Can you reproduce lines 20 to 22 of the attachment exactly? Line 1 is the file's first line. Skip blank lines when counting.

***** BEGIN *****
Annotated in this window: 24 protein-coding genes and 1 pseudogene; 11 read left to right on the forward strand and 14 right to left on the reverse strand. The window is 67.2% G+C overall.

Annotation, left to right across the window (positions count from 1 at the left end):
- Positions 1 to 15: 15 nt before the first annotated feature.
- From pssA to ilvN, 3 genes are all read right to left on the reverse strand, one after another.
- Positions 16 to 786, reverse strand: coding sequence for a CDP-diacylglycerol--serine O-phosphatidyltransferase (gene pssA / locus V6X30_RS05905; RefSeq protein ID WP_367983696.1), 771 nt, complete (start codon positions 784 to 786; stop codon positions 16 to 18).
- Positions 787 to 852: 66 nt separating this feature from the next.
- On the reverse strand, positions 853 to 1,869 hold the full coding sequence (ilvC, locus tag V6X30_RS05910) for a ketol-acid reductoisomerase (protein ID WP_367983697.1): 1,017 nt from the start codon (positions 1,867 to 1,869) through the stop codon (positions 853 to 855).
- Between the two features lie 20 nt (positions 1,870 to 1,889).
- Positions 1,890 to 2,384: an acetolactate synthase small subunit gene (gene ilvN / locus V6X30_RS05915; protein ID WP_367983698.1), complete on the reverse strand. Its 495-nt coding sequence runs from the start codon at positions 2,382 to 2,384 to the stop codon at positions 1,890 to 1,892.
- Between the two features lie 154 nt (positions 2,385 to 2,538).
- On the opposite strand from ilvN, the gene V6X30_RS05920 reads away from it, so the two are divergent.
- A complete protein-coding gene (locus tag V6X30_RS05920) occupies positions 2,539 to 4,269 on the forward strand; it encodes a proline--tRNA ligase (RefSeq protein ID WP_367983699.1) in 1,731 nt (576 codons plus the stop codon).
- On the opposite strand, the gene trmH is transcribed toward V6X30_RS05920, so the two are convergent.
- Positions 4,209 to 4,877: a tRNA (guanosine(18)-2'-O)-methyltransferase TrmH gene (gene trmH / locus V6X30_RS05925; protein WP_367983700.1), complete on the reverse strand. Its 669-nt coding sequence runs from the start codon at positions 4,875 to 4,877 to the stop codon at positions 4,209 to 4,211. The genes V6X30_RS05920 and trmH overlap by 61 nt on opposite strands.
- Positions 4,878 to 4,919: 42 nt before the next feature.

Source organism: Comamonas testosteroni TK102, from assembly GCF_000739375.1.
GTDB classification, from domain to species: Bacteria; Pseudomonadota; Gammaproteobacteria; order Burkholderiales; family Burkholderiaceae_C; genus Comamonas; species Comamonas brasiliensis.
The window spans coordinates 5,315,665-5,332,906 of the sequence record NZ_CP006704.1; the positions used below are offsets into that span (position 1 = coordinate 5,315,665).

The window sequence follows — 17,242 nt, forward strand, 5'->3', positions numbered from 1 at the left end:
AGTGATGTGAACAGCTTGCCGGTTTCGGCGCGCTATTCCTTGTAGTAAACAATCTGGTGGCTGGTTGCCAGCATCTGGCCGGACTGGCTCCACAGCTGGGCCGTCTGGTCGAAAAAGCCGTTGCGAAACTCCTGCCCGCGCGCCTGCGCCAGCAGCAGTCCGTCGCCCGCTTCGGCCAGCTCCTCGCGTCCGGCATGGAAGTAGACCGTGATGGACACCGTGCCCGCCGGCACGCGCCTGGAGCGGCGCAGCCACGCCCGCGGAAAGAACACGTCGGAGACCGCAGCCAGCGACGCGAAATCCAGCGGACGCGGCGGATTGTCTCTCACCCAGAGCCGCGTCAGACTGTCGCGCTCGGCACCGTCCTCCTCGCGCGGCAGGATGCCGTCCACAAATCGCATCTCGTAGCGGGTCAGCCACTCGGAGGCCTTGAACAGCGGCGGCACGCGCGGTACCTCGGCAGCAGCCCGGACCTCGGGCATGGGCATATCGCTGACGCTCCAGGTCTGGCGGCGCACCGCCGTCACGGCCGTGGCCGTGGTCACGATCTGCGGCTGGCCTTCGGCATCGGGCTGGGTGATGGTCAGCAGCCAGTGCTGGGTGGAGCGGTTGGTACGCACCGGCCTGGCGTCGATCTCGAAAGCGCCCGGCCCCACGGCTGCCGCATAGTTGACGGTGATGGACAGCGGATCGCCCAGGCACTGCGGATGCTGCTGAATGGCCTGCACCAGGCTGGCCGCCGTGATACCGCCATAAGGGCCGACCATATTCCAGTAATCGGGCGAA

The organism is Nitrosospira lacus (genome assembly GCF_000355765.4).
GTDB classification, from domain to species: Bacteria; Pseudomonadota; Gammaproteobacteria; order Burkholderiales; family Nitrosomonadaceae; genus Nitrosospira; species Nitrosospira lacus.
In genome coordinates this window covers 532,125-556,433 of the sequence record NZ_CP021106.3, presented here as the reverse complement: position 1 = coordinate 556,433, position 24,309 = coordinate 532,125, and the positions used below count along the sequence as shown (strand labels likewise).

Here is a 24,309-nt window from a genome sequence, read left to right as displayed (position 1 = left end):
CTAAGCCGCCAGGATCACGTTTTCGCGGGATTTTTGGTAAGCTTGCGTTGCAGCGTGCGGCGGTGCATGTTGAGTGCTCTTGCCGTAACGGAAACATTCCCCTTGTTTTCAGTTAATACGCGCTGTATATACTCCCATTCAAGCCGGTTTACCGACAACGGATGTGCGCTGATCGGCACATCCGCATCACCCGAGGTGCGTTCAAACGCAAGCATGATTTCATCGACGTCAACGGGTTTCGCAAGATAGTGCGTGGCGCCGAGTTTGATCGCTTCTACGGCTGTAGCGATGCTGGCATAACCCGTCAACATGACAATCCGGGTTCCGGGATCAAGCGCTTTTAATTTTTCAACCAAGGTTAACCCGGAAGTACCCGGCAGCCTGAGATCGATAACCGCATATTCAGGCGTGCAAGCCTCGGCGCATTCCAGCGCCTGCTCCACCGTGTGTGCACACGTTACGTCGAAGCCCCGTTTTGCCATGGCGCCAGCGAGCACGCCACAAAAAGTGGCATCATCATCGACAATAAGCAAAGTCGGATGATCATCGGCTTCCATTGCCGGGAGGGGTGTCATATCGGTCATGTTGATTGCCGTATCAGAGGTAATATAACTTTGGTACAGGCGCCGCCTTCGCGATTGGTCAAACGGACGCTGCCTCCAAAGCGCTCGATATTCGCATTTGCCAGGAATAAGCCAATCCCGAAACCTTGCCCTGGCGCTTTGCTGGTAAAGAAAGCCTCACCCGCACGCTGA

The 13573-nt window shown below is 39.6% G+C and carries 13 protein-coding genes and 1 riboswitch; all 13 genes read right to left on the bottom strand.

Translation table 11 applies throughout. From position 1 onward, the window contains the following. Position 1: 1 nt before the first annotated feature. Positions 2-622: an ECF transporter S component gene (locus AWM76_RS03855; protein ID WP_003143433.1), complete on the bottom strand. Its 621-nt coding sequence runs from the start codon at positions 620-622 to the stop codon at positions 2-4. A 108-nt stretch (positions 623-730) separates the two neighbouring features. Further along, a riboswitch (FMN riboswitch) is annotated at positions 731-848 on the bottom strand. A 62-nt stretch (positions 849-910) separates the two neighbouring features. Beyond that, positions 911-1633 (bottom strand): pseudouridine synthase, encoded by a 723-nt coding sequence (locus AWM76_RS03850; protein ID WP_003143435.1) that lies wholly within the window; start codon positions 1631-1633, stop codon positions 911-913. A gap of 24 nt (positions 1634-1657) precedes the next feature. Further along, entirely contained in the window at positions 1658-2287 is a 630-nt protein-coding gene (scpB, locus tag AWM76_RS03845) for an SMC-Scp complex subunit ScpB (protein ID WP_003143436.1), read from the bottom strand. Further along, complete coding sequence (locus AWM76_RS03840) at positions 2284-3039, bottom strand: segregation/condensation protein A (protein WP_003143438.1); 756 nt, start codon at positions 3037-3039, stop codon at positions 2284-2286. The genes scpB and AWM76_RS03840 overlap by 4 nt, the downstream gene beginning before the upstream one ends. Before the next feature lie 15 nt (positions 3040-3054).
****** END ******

AGTGATGTGAACAGCTTGCCGGTTTCGGCGCGCTATTCCTTGTAGTAAACAATCTGGTGGCTGGTTGCCAGCATCTGGCCGGACTGGCTCCACAGCTGGGCCGTCTGGTCGAAAAAGCCGTTGCGAAACTCCTGCCCGCGCGCCTGCGCCAGCAGCAGTCCGTCGCCCGCTTCGGCCAGCTCCTCGCGTCCGGCATGGAAGTAGACCGTGATGGACACCGTGCCCGCCGGCACGCGCCTGGAGCGGCGCAGCCACGCCCGCGGAAAGAACACGTCGGAGACCGCAGCCAGCGACGCGAAATCCAGCGGACGCGGCGGATTGTCTCTCACCCAGAGCCGCGTCAGACTGTCGCGCTCGGCACCGTCCTCCTCGCGCGGCAGGATGCCGTCCACAAATCGCATCTCGTAGCGGGTCAGCCACTCGGAGGCCTTGAACAGCGGCGGCACGCGCGGTACCTCGGCAGCAGCCCGGACCTCGGGCATGGGCATATCGCTGACGCTCCAGGTCTGGCGGCGCACCGCCGTCACGGCCGTGGCCGTGGTCACGATCTGCGGCTGGCCTTCGGCATCGGGCTGGGTGATGGTCAGCAGCCAGTGCTGGGTGGAGCGGTTGGTACGCACCGGCCTGGCGTCGATCTCGAAAGCGCCCGGCCCCACGGCTGCCGCATAGTTGACGGTGATGGACAGCGGATCGCCCAGGCACTGCGGATGCTGCTGAATGGCCTGCACCAGGCTGGCCGCCGTGATACCGCCATAAGGGCCGACCATATTCCAGTAATCGGGCGAA

The organism is Nitrosospira lacus (genome assembly GCF_000355765.4).
GTDB classification, from domain to species: Bacteria; Pseudomonadota; Gammaproteobacteria; order Burkholderiales; family Nitrosomonadaceae; genus Nitrosospira; species Nitrosospira lacus.